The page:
I’m currently working on a small game for the PicoSystem and want to use custom sprites. I didn’t find any docs/tooling for doing this, so I put together a small python script to handle the conversion (based on comments in the SDK about pixel format and the data associated with the default sprite sheet). So far, this is working for me and figured I’d share in case others are facing the same challenge:
(disclaimer: Using the SDK values as a reference, the python script does get slightly different RGB values when converting the default sprite sheet from the 32Blit source image. The end result has looked visually OK to me; however, I’m still trying to account for the slight difference)
Oh cool, I hadn’t heard of that converter. I wasn’t able to get RGB565 format to work when I originally tried it with the sprite drawing. I ended up writing the converter code based on comments in the source about GBAR format and 16bits of data:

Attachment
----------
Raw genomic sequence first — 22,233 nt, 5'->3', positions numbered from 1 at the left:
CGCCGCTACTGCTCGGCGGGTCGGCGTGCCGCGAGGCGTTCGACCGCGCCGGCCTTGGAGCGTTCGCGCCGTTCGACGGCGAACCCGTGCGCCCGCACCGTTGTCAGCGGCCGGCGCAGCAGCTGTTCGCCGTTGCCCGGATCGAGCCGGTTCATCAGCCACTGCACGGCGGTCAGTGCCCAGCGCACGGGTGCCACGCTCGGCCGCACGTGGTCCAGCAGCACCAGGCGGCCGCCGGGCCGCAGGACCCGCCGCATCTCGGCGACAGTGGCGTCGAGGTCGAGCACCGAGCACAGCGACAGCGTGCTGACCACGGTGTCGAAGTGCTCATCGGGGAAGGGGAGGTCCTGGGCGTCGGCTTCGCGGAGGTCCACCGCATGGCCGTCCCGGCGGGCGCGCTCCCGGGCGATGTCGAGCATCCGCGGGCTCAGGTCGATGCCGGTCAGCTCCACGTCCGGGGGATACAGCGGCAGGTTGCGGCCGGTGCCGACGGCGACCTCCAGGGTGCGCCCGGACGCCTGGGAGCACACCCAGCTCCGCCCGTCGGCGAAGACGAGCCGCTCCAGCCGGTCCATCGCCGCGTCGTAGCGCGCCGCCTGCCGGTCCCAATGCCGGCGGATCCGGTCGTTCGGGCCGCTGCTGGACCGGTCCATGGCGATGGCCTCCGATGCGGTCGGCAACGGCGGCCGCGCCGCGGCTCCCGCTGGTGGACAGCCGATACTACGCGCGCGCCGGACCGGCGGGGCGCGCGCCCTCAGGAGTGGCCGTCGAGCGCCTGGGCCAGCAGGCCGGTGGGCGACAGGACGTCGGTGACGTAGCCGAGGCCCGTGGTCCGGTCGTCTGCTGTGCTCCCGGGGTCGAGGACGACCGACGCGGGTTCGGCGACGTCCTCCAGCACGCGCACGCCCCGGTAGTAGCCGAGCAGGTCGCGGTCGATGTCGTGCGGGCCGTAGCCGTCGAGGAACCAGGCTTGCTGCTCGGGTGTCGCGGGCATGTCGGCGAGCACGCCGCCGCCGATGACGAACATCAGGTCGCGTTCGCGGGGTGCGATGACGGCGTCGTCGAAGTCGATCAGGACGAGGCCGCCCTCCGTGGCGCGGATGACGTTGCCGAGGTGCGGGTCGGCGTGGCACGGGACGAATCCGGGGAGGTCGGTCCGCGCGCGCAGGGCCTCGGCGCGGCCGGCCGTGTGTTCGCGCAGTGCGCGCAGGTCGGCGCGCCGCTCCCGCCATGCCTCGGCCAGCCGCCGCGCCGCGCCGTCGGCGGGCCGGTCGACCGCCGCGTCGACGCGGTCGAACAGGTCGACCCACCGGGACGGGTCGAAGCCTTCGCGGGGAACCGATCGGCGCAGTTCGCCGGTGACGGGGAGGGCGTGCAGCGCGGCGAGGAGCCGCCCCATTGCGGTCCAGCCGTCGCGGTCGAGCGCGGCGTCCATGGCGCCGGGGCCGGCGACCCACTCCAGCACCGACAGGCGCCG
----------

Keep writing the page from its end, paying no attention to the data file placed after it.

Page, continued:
To be honest, I don’t know if it supports palettes (early on, I was assuming it did; but, I never found a way to make that work).
With the disclaimer that the following is just my observations (but it does seem to work OK in practice), below is my current mental model on how sprites/bitmaps work:
I think the PicoSystem is using a color model similar to “True Color” but with only 12 bits of color data (4 bits each for red, green, and blue) plus 4 bits of transparency data to total out at 16 bits. I’m basing the bit count on the format of the _default_sprite_sheet:
If you compiled the examples there is and example called colour, you can upload it to the Pico system and use the d-pad to choose a color that you like and write down the hex value, then I did a search and replace in my data to get the exact color, not elegant but I’m only using 3 colors and black for transparent for now.